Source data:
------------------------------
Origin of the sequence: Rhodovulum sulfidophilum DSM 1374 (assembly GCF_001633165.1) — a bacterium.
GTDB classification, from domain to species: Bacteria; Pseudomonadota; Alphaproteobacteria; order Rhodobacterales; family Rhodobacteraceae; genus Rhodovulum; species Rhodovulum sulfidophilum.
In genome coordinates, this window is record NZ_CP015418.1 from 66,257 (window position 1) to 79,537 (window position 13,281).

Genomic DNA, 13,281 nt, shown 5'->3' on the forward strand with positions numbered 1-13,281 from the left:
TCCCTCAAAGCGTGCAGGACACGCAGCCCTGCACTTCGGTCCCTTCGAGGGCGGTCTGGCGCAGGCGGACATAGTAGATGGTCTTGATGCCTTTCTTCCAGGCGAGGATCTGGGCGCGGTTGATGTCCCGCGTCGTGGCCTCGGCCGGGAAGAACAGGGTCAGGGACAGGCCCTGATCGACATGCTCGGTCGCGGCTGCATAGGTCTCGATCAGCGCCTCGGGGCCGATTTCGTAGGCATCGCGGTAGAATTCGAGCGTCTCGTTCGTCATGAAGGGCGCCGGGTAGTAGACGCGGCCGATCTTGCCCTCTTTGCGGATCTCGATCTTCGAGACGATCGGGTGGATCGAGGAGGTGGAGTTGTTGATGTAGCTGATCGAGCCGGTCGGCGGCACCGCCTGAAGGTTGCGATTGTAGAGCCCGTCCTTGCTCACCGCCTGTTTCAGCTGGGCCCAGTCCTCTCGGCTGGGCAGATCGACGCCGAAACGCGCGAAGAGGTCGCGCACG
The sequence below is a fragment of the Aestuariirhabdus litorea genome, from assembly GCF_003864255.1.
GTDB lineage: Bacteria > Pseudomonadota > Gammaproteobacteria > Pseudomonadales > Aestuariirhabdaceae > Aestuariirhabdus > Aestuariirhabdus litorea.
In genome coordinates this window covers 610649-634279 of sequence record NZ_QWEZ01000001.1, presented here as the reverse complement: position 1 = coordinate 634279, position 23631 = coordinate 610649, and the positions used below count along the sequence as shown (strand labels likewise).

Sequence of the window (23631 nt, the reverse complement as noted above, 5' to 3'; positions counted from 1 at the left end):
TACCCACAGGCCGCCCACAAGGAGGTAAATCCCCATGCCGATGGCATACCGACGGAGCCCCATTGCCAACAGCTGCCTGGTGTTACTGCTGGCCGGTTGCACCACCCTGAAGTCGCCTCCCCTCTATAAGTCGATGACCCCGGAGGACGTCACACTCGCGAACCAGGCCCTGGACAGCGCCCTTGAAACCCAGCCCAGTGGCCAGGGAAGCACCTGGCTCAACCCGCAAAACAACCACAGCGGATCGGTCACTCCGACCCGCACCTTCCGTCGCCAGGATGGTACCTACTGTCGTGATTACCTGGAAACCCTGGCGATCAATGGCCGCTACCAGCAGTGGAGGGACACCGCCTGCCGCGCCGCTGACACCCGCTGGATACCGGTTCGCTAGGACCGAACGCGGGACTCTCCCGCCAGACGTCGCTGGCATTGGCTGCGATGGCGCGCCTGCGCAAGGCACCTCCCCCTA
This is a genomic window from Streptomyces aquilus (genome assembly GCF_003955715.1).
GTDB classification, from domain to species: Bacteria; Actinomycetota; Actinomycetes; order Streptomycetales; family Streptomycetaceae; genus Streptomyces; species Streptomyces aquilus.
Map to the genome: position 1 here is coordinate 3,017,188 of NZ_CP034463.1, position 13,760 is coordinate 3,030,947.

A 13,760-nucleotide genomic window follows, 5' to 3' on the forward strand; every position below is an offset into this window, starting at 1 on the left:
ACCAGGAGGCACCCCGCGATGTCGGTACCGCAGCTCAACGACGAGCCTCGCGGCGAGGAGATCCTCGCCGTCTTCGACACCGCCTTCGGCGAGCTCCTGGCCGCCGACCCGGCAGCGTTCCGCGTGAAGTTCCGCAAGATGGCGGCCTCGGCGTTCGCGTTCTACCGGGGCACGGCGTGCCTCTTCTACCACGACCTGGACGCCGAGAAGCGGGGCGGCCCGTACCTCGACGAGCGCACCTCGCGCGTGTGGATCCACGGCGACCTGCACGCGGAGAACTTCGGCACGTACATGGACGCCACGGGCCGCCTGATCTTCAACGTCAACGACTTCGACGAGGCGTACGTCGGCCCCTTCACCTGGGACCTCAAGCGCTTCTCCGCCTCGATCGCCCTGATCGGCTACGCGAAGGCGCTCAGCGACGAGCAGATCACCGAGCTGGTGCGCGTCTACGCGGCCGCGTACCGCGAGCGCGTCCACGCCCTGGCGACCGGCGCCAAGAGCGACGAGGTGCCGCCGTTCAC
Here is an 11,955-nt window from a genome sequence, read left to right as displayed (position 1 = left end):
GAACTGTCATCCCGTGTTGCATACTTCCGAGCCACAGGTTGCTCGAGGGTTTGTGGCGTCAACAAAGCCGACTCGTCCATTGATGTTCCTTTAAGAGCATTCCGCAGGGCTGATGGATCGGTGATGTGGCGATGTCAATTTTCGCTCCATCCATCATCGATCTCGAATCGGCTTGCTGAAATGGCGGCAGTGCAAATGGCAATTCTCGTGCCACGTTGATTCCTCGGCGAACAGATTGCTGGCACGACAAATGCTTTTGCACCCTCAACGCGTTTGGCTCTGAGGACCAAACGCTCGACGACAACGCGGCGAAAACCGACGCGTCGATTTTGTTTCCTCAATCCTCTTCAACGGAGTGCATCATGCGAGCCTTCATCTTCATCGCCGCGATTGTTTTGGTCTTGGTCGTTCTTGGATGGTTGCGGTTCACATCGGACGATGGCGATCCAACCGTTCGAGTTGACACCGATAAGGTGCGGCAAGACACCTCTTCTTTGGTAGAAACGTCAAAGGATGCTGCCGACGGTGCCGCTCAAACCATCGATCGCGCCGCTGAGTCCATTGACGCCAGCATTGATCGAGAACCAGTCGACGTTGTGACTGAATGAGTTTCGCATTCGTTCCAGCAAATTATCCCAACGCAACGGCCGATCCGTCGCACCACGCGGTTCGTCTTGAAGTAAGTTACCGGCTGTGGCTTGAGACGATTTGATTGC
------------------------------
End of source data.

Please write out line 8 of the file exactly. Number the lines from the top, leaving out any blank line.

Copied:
In genome coordinates this window covers 610649-634279 of sequence record NZ_QWEZ01000001.1, presented here as the reverse complement: position 1 = coordinate 634279, position 23631 = coordinate 610649, and the positions used below count along the sequence as shown (strand labels likewise).